The human genome is incredibly diverse and each individual's genome includes a number of repetitive elements. A specific type of repetitive sequence is copy number variation (CNV). CNV was defined in 2006 by Redon et al. in the journal Nature as the presence of variable numbers of repetitions of a portion of DNA larger than 1 kb (i.e. 1000 nucleotide bases) compared to a reference genome, but the common definition encompasses even larger swaths of DNA. The Wellcome Trust Sanger Institute, which heads up the Copy Number Variation Project, defines CNV as variable numbers of repetitions of 10 kb (10,000 base pairs) to 5000 kb (5 million base pairs) sequences. These longer genomic changes are sometimes referred to as microduplications.
These large portions of DNA likely harbor genes. Genes normally exist in two copies, one on each chromosome, but the number of gene copies present can actually vary due to CNV. The addition or removal of a copy of a gene can result in altered protein expression or missing protein expression. Most often, though, these repetitive sequences have no influence on the phenotype. Approximately 12 percent of the human genome is copy number variable based on the CNV Map, but only 2000 CNVs have been identified. Each genome in the CNV mapping project had approximately 100 copy number variations. They are cataloged in the Database of Genomic Variants.
De novo copy number variation is a form of this repetitive element that is not inherited from one’s parents. The variation in DNA elements occurs during meiosis or early embryogenesis. Various processes involved in replicating and splitting chromosomes during gamete formation (meiosis) result in creating genetic diversity, such as crossing over, and can cause portions of the chromosome to be deleted or copied. Similar changes can occur during mitosis of the early cells of the zygote and blastocyst after fertilization. Such changes in the DNA have been associated with human disease, including schizophrenia and autism. They can occur on any of the chromosomes, including the sex chromosomes. Angelman Syndrome has been associated with a number of de novo CNVs on the X chromosome. However, many healthy individuals carry copy number variants in their chromosomes and don't even know it because they cause no signs, symptoms or abnormalities.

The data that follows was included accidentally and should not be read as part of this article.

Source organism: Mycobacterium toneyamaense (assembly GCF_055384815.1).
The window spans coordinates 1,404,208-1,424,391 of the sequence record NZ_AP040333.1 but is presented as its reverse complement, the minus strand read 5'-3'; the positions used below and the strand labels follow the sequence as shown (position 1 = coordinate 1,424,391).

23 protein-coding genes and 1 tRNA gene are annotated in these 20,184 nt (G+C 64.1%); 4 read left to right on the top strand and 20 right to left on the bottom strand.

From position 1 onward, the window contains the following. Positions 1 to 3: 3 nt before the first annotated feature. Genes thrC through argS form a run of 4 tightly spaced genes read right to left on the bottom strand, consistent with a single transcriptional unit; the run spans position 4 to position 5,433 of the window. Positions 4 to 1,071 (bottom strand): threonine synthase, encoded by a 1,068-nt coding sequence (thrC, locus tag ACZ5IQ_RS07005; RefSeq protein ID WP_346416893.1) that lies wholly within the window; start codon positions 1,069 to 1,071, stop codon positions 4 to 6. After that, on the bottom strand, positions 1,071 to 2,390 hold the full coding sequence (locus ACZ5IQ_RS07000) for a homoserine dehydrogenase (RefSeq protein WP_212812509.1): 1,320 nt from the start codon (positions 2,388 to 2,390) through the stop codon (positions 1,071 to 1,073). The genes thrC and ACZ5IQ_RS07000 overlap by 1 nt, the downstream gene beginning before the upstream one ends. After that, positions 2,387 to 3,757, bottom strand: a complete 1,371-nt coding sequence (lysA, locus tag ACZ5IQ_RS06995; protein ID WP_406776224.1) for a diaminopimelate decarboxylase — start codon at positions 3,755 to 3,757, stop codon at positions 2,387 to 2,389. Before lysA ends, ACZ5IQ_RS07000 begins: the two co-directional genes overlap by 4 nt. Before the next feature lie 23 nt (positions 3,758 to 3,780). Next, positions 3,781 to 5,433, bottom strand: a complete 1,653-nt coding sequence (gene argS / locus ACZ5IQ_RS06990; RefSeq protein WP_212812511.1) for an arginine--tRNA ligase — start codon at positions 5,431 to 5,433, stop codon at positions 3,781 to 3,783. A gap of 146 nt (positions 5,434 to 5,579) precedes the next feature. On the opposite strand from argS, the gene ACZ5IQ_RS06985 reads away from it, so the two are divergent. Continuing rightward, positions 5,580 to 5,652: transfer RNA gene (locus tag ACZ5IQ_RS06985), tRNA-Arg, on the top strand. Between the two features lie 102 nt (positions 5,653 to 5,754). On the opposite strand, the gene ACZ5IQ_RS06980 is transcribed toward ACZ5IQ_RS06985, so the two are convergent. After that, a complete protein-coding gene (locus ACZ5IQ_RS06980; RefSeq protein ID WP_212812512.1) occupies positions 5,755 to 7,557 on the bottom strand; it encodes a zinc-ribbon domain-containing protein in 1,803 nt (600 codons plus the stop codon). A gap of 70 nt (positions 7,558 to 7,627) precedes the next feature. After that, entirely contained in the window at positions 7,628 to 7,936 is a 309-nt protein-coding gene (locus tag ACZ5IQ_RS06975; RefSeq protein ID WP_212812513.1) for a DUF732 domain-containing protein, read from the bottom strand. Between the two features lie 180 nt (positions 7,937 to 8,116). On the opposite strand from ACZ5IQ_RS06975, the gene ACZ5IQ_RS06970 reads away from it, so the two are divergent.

Non-inherited genetic diseases like the changes in phenotype caused by some de novo CNVs are also referred to as sporadic. The rate of de novo CNV has been estimated as 0.5 to 3 percent, a lower rate than point mutations (also known as single nucleotide polymorphisms, or SNPs). However, CNV affects larger areas of the chromosome and can potentially cause more problems despite their low numbers, including neuropsychiatric diseases as noted above. De novo CNV can be passed to offspring, becoming inherited copy number variants.
CNV is turning out to be more common than once thought and often goes unnoticed, but it may be part of the underlying causes of some diseases. Though de novo copy number variation arises new in the organism who's genome it affects, CNV has been speculated to play a role in evolution as the de novo sequences eventually get passed on to offspring. This natural process of creating repetitive genetic elements originates from the genetic machinery and is still not quite understood.